Dulbecco’s minimum essential medium eagle (DMEM) with Glutamax™ (Gibco BRL, USA)
• Trypsin–EDTA
• Crystal violet DNA stain was used to determine the number of cells. (Spectrophotometrically)
• Heat inactivated fetal calf serum (FCS) was used to culture the MCF – 7 human breast cell line.
• Penicillin was used to culture the MCF – 7 human breast cell line.
• Streptomycin was used to culture MCF – 7 human breast cell line.
• Sterile cell culture flasks
• 96-well plates where used to house the culturing cells.
• MCF-7 human breast a denoma carcinoma cell line were cultured in DMEM
• Cell Morphology: Two hundred and fifty thousand
MCF-7 cells were put onto heat-sterilized coverslips in well plates and they were exposed to 1.5 mg/ml of Sutherlandia Frutescence extract for periods of 24, 36, 48, and 72 hours at 37°C cells where counted using a microsceope.
Sterile culture flasks and well plates where used, the cultures where kept at a constant temperature of 37°C and in a humidified atmosphere with 5% CO2, the specimens of Sutherlandia frutescens were air dried in the shade in the area of Murraysburg in the Karoo, to reduce the chance degradation of the specimens. The specimens where identified as Sutherlandia frutescens by the botany and biotechnology department at the university of Johannesburg.
1 gram of Sutherlandia frutescens was mixed with 10ml of 70% ethanol to produce a stock solution. After the extraction of the Sutherlandia frutescens it was centrifuged to remove any debris and then it was filtered twice to obtain a purified 100mg/ml stock solution.
The cells where cultured for 24 hours. Vehicle controles where used prove the effectiveness of the Sutherladnia frutescens.
The results that were obtained were statistically analysed for significance using analysis of variance factor model. This was then proceeded by a two-tailed Student’s t-test.
Evidence use to support conclusion:
The ethanol extracts of the Sutherlandia frutescens inhibited the growth of the MCF-7 mammary adencarcenoma cells of the period of 72 hours. 1.5 mg/ml of the Sutherlandia frutescens ethanol extract was statistically found to reduce 50% of the growth of MCF-7 cell over 24 hours when compared to the vehicle-treated control.
It shows different methods of extracting the Sutherlandia frutescens and different substances used to extract the plant. It also gives results that have been statistically proven.
There aren’t any tests to prove its antibacterial effectiveness.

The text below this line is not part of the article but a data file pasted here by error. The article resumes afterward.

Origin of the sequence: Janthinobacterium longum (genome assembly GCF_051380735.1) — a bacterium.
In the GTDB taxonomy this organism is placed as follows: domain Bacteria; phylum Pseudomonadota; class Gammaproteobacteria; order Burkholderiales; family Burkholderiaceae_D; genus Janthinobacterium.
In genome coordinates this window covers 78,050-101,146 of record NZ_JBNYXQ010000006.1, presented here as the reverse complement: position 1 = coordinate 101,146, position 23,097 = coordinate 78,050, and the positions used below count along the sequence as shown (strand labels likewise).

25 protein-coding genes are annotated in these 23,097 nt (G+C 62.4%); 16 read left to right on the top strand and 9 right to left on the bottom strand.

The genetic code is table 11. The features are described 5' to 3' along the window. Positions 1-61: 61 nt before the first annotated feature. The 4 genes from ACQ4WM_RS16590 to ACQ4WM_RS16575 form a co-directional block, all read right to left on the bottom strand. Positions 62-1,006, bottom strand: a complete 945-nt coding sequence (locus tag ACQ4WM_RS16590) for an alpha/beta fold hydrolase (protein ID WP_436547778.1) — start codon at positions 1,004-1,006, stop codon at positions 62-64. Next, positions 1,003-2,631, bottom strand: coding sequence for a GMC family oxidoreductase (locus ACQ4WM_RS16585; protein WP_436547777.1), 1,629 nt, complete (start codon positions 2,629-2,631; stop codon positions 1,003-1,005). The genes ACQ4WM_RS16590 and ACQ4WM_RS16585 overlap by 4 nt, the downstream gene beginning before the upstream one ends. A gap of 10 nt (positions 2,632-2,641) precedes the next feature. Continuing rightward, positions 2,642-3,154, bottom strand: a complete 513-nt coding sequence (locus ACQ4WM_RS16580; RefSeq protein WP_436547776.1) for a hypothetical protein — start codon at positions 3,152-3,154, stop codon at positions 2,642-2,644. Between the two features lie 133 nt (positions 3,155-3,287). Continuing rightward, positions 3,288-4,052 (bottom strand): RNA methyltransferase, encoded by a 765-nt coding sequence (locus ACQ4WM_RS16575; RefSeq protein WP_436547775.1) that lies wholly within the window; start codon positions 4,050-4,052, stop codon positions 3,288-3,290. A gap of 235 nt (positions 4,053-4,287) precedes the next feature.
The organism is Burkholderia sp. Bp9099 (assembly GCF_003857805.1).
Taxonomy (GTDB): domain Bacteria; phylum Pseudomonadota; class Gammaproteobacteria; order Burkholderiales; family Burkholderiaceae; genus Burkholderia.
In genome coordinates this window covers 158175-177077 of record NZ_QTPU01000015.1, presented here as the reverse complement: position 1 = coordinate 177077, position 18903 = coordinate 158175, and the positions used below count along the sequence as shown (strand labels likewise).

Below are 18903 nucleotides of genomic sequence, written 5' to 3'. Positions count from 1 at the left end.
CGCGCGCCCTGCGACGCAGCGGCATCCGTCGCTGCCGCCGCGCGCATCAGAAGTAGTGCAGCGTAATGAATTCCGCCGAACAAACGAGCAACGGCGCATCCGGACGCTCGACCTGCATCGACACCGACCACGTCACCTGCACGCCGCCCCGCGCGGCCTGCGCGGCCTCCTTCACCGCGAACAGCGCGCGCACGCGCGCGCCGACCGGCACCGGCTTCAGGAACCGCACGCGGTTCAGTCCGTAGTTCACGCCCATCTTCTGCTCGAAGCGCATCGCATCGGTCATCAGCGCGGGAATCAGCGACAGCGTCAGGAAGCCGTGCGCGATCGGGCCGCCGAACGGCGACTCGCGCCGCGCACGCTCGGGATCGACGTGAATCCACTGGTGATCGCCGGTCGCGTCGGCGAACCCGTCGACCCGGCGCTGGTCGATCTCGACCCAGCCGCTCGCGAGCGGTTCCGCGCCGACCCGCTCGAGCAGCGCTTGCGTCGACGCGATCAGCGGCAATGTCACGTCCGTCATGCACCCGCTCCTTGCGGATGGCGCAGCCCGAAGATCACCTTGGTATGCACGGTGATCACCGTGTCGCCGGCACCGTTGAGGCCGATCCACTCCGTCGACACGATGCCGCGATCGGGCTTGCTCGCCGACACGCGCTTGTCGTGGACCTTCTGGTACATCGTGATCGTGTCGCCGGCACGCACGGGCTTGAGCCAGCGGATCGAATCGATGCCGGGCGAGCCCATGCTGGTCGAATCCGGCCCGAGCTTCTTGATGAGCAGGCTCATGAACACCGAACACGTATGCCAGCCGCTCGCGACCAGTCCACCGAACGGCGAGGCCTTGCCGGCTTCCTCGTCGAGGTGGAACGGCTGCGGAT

The article doesn’t mention the chemical compounds present in the plant that prove it’s effectiveness.
Author’s Credentials
B.A. Stander: Department of Physiology, University of
Pretoria, P.O. Box 2034, Pretoria 0001, South
S. Marais: Department of Physiology, University of Pretoria,
P.O. Box 2034, Pretoria 0001, South
T.J. Steynberg: Department of Physiology, University of Pretoria, P.O. Box 2034, Pretoria 0001, South Africa
D. Theron: ACGT Microarray Facility, University of Pretoria, 0002 Pretoria, South Africa
F. Joubert: Bioinformatics and Computational Biology Unit, University of Pretoria, 0002 Pretoria, South Africa
C. Albrecht: Cancer Association of South Africa, P.O. Box 2121, Bedfordview 2008, South Africa
A.M. Joubert: Department of Physiology, University of Pretoria, P.O. Box 2034, Pretoria 0001, South Africa
Source 5:
Antibacterial Activity of Leaf Extracts from Combretum micranthum and Guiera senegalensis (Combretaceae)
Stefano Banfi, Enrico Caruso, Viviana Orlandi, Paola Barbieri, Serena Cavallari, Paolo Viganò, Pierangelo Clerici and Luca Chiodaroli
Year of publication:
Guiera senegalensis and Combretum micranthum lwaves were used and tested on for the presence of antibacterial compounds.
Five solvents were used to extract the plant material; the solvents were used in increasing polarity. Escherichia coli C1a and Staphylococcus aureus MSSA were used to test the antibacterial effectiveness of the plants. A bioautographic method was used to monitor the antibacterial activity of the plants extracts throughout the purification steps. The Minimum Inhibitory Concentration and Minimum Bacterial Concentration of the most purified and active plant extracts were evaluated at the end of the procedure.
Dry leaves extraction procedure: Whole leaves of C.
micranthum and G. senegalensis, were dried immediately after obtaining them from the plant in a local drying room at 40°C.
The dried leaves were then sent to Varses. Dried whole leaves weighing 100g were poured in a 2.5 L bottle and treated with 600ml of cyclohexane (least polar solvent). After a period of 24 hours the leaves were separated from the solvent by means of a Buckner funnel. This procedure was repeated using progressively more polar solvents: toluene, acetone, EtOH and water respectively.